A Florida state Senate committee passed a bill today that would strengthen the parental notification law voters approved years ago to ensure abortion advocates are not abusing it.
The measure, similar to legislation (HB 1247) a House committee approved in March, relates additional requirements for teenagers when they want to use the Supreme Court-mandated judicial bypass provision meant for rare occasions in which teenagers are concerned about physical abuse at home by revealing their pregnancy to their parents. Abortion businesses have abused the law by judge shopping and finding those who will approve the bypass for any occasion in which a teen merely doesn’t want to inform her parents of her potential abortion.
The bill extends the time a court has to rule on whether a teenager should be allowed to be exempt from the law to investigate the situation more extensively. The bill also eliminates part of the law that indicates the notification requirement is automatically waived if the court does not issue a ruling. And the bill requires teens who do get their parents’ permission to have the permission slip notarized to ensure it is legal.
Bill sponsor Alan Hays told the panel today the bill is needed because it is easier for teens to get an abortion than minor medication at school.
“The state will not allow a school nurse or a school teacher to give that student a Tylenol or an Advil with out parental permission yet they’re willing to let them terminate a pregnancy without parental permission. I just find that completely unacceptable,” said Hays.
The Senate Judiciary committee voted for SB 1770 and Hays said Florida needs to stop “judge-shopping” that happens when abortion centers find activist attorneys looking for judges to approve judicial bypasses instead of following state law and allowing parents to know when their minor daughters are considering a potentially life-threatening abortion.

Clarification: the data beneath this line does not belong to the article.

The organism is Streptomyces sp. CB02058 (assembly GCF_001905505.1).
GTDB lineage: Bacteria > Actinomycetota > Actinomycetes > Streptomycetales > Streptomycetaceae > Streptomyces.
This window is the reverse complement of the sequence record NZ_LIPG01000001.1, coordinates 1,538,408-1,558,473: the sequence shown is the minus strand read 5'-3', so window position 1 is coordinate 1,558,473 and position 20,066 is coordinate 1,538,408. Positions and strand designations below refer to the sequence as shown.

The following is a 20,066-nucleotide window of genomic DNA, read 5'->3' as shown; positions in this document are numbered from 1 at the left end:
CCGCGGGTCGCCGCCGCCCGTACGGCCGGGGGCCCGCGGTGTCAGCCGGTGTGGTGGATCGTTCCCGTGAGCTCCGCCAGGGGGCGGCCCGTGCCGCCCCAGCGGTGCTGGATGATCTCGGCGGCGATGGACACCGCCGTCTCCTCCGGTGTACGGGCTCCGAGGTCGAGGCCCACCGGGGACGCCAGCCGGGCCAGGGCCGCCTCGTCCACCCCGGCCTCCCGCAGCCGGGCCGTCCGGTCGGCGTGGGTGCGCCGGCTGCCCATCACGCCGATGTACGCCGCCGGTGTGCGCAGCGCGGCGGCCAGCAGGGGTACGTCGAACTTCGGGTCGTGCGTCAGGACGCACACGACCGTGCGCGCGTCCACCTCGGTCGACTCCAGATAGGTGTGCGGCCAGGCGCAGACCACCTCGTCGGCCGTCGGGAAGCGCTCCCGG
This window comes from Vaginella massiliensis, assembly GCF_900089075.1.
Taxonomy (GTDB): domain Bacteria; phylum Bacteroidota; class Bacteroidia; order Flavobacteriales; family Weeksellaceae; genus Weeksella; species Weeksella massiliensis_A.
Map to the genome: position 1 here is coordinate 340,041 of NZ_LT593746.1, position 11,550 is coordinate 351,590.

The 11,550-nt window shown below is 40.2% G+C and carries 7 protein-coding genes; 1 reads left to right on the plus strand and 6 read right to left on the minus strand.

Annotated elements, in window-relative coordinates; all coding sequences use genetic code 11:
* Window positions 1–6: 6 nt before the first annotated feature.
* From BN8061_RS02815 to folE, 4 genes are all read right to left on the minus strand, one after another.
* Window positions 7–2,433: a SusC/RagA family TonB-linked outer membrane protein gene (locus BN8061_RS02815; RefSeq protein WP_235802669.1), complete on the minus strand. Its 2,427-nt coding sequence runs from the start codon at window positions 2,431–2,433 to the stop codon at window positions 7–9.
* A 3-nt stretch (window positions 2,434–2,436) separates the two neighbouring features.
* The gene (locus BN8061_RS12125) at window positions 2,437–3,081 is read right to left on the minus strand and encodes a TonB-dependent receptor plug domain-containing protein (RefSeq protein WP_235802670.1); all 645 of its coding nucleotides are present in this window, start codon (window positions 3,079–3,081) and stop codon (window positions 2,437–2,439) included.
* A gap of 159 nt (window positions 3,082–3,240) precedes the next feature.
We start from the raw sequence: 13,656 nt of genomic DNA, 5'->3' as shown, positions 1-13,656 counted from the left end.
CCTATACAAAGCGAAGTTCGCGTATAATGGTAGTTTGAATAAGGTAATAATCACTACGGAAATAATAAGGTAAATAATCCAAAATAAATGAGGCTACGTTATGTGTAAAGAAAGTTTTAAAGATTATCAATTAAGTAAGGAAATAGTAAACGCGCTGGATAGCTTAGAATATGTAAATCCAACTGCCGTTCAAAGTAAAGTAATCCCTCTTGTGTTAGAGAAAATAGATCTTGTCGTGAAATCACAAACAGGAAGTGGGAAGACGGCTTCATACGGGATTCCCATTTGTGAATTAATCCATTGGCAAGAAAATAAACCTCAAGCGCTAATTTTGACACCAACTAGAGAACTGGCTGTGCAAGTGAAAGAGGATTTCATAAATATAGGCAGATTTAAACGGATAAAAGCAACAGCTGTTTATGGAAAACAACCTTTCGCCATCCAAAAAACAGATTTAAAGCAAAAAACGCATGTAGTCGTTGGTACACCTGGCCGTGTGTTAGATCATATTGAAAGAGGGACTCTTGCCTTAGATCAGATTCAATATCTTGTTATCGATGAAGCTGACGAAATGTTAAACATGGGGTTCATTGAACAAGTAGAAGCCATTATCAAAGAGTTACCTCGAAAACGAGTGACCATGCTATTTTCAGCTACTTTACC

“I think doctor shopping in the pill mill world is wrong,” Hays said. “I think judge-shopping is wrong.”
The bill was changed as it originally said “a minor may petition any circuit court in a judicial circuit within the jurisdiction of the District Court of Appeal,” but the new version, according to the Florida Independent, restricts access to the “circuit court in which the minor resides for a waiver of the notice.”
Maria Kayanan of the ACLU of Florida told lawmakers the limits are too strict and urged them to oppose the bill.
During House consideration of that version of the bill, Rep. Kelli Stargel, its sponsor, said: “I believe at this time [parents] are not being adequately notified. I am a parent and I see that as being a problem.”
The Orlando Sentinel newspaper indicated that, during the House committee hearing, lanned Parenthood of Florida indicated about 5,000 teen abortions were done in 2010 and 381 teens asked to waive the parental notification requirements. Rep. Richard Steinberg, a Democrat, opposed the legislation, which the House Civil Justice Subcommittee passed 9-5 on a party-line vote.
In February 2006, a federal judge turned back a request from the Planned Parenthood abortion business to stop enforcement of the parental notification law. Senior U.S. District Judge William Stafford cited the Supreme Court’s decision in a case about a New Hampshire law as saying the court doesn’t think there is a basis for overturning such laws wholesale.
He noted the Supreme Court wrote that states have a right to require parental notification due to their “strong and legitimate interest in the welfare” of minor teens who need parental help in an unplanned pregnancy. “Florida has carefully crafted a parental notification statute that serves a compelling state interest,” Stafford said.
The law took effect on June 30 after Stafford refused to grant Planned Parenthood’s request for a temporary injunction while the case progressed.
In 2004, Florida voters backed a constitutional amendment for parental notification, which received the support of 4,466,398 voters or 64.7 percent of the state’s residents. Only 35.3 percent of Florida voters (2,438,778) opposed it.